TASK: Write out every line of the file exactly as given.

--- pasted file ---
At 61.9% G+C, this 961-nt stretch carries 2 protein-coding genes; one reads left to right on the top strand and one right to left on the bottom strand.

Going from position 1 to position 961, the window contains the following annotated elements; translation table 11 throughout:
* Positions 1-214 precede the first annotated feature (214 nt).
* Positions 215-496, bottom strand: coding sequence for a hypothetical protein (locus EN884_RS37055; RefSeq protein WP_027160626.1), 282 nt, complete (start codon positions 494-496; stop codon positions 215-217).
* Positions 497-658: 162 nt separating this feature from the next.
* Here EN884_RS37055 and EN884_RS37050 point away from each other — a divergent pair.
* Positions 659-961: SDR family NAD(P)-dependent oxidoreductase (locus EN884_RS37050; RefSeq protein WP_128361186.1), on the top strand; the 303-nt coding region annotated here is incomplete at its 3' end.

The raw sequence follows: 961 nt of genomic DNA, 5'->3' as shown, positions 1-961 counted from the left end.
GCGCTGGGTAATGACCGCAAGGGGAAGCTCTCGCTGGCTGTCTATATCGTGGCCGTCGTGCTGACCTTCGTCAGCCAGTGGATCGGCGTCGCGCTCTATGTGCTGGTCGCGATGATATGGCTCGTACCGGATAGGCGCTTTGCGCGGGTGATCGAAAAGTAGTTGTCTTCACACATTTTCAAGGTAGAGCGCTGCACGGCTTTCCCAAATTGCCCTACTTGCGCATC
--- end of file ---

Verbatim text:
At 61.9% G+C, this 961-nt stretch carries 2 protein-coding genes; one reads left to right on the top strand and one right to left on the bottom strand.

Going from position 1 to position 961, the window contains the following annotated elements; translation table 11 throughout:
* Positions 1-214 precede the first annotated feature (214 nt).
* Positions 215-496, bottom strand: coding sequence for a hypothetical protein (locus EN884_RS37055; RefSeq protein WP_027160626.1), 282 nt, complete (start codon positions 494-496; stop codon positions 215-217).
* Positions 497-658: 162 nt separating this feature from the next.
* Here EN884_RS37055 and EN884_RS37050 point away from each other — a divergent pair.
* Positions 659-961: SDR family NAD(P)-dependent oxidoreductase (locus EN884_RS37050; RefSeq protein WP_128361186.1), on the top strand; the 303-nt coding region annotated here is incomplete at its 3' end.

The raw sequence follows: 961 nt of genomic DNA, 5'->3' as shown, positions 1-961 counted from the left end.
GCGCTGGGTAATGACCGCAAGGGGAAGCTCTCGCTGGCTGTCTATATCGTGGCCGTCGTGCTGACCTTCGTCAGCCAGTGGATCGGCGTCGCGCTCTATGTGCTGGTCGCGATGATATGGCTCGTACCGGATAGGCGCTTTGCGCGGGTGATCGAAAAGTAGTTGTCTTCACACATTTTCAAGGTAGAGCGCTGCACGGCTTTCCCAAATTGCCCTACTTGCGCATC